CONFLICTING views have been expressed about the €1.75 million redevelopment of the market area in Ennis by local councillors.
Councillor Mary Howard said the provision of a covered Milk Market-style area for the town would result in one of the most “exciting projects” to rejuvenate the town centre.
In fact, Councillor Howard told an Ennis Municipal District meeting on Monday that this development would provide an “iconic building” similar to the new Harmony Row Bridge in the town.
However, Councillor Clare Colleran-Molloy expressed concern about the impact of funding this ambitious project from the council’s own finances, after director of services for planning and enterprise, Ger Dollard, confirmed the council had applied for department approval for a €1.75 million loan.
The Fianna Fáil Councillor noted the lack of finance is already resulting in delay for the upgrading of public infrastructure.
Councillor James Breen told the meeting he had been approached by people who claimed the planning notice for the Part Eight development was not displayed in a prominent place in the area and asked if this was “factual”.
This was rejected by Mr Dollard, who noted the council received a lot of public submissions on the Part Eight proposal. He said there was a lot of media coverage of the development and a strong general knowledge of the proposal.
The Part Eight proposal was approved by Ennis Town Council earlier this year, following a detailed public consultation process.
Councillor Breen said if anyone still has concerns they should make them known in writing to the council. He also asked if this project is a “done deal”.
Mr Dollard confirmed the project had gone through all the necessary statutory processes and assured members a presentation would be made about the project in September.
This issue was raised by Councillor Johnny Flynn, who tabled a motion requesting a report for members to discuss the progress concerning the provision of a covered Milk Market-style area for Ennis.
Richard Rice Healy Architects were engaged by the town council to do a detailed feasibility study for a future development of the area and the option of a covered market.
They recommended a phased development for Ennis, starting with a covered area in Lower Market Street carpark (Lysaght’s Lane) with existing linkages to Parnell Street and the market area. They also suggested potential connection to O’Connell Street by the purchase of Moran’s building.
Follow-on phases could develop the farmers market area at Gaurankilla and possibly Barrack Street, which Councillor Flynn supported.
The architects subsequently provided an 1814 Ennis town map to show that a public road from O’Connell Street at that date turned right and ran through the Moran site, to the Lower Market Street carpark area, which on the map was called ‘Milk Market’.
An alternative proposal to go to Garaunakilla to the top of the market area with the covered market was approved by the town council.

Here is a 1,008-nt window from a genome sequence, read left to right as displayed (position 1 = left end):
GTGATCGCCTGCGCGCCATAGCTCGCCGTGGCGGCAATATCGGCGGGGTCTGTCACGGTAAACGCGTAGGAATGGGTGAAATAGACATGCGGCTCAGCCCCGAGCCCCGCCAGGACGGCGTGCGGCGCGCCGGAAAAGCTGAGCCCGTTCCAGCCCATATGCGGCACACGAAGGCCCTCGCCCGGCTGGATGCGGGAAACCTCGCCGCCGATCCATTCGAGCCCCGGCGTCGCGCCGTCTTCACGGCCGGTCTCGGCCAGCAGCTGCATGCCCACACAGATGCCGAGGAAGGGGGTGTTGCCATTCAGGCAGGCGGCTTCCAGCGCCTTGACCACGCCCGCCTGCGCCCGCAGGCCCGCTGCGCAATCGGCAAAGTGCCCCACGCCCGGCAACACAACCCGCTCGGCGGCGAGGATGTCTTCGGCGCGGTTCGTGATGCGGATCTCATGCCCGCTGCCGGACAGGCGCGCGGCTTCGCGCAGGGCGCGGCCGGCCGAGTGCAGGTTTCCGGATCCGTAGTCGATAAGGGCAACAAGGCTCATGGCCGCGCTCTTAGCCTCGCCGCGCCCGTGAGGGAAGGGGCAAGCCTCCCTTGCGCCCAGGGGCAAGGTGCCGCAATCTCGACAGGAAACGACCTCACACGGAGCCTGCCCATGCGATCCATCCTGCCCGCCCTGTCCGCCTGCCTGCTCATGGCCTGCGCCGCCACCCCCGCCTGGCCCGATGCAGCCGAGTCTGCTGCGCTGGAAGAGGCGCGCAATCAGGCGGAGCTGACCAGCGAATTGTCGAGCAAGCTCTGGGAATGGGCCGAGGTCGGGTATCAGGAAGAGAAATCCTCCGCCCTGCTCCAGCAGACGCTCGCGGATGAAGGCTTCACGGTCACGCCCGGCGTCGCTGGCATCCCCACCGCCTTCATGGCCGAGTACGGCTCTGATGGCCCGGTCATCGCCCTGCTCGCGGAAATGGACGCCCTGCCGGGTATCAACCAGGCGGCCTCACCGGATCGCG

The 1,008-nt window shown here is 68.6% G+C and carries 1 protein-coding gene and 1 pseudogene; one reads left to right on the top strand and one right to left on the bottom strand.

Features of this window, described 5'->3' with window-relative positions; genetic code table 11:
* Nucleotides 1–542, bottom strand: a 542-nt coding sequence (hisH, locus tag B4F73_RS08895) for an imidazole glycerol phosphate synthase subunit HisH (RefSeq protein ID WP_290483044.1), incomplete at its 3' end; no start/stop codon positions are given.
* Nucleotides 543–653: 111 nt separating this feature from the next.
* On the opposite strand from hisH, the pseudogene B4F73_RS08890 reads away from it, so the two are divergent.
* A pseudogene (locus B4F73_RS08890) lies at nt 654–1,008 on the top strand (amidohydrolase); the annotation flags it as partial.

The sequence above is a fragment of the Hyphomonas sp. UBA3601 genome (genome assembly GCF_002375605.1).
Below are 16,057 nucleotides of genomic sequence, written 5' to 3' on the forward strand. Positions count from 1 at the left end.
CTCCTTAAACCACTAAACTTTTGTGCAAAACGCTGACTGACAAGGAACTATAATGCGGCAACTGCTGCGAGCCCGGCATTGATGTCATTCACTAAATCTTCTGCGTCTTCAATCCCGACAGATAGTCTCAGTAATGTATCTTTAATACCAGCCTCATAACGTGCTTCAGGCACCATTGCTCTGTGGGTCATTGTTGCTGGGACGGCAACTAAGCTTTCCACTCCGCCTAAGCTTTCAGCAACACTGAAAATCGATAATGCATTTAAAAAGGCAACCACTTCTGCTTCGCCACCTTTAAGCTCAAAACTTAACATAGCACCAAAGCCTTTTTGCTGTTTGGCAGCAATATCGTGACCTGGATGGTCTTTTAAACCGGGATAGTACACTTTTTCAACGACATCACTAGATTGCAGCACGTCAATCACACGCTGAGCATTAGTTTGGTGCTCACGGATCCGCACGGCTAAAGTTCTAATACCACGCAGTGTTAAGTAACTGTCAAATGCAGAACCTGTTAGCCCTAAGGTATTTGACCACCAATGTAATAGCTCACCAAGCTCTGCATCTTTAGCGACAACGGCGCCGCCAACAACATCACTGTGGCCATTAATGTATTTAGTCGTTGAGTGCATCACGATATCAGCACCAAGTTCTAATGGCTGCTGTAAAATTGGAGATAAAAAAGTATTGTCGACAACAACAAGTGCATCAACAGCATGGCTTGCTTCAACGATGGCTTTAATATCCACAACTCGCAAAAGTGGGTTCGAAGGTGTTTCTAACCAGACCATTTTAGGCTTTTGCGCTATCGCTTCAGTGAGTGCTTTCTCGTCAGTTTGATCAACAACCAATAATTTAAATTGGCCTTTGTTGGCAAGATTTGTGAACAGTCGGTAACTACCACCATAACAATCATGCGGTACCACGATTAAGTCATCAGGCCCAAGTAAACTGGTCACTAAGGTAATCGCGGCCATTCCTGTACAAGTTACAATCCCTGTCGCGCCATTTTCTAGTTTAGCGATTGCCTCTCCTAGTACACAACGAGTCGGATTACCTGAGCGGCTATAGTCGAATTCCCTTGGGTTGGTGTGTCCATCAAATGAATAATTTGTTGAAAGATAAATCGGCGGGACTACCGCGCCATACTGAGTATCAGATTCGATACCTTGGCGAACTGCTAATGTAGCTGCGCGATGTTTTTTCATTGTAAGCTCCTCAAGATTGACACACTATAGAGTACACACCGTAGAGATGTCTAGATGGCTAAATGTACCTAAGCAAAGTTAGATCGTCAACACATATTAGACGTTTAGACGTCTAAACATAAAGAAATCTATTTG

In a statement to The Clare Champion, Councillor Flynn wondered if €1.5 million could be better spent purchasing Moran’s for about €800,000, the construction of a road link to O’Connell Street for €200,000 and the installation of an umbrella-covered market as per architect recommendation at Lower Market carpark for another €200,000.
He believes the council could provide umbrellas and services such as water and electricity for the farmers market area at Gaurankilla for €200,000, as well as a similar development at Barrack Street for half this sum.
Councillor Mary Howard said it would be worthwhile for councillors to see the presentation, while Councillor Ann Norton said she would welcome an opportunity to see the presentation, as it would help to bring her up to speed with all aspects of the project.
Following on from the completion of the planning process, Mr Dollard stated further consultation has taken place, initial archaeological investigation has been completed and the design team is progressing a detailed design so that the project can be brought to tender stage.
Separately, Ennis Town Council approved the raising of a loan of €1.75m to fund this project and formal application has been made to the Department of the Environment for sanction.
“At this point in time, formal approval has not to date been received but the council is continuing to engage with the department in relation to the matter. It is unlikely that any significant financial requirement will arise in the current year and it is the council’s intention to progress the project to a ‘shovel-ready’ stage. At that point, it would be essential that formal funding decisions are made in relation to the project.
“The project offers a very significant basis for a rejuvenation of this area and the intention would be to follow on, subject to funding, with further phases of the market redevelopment project,” he said.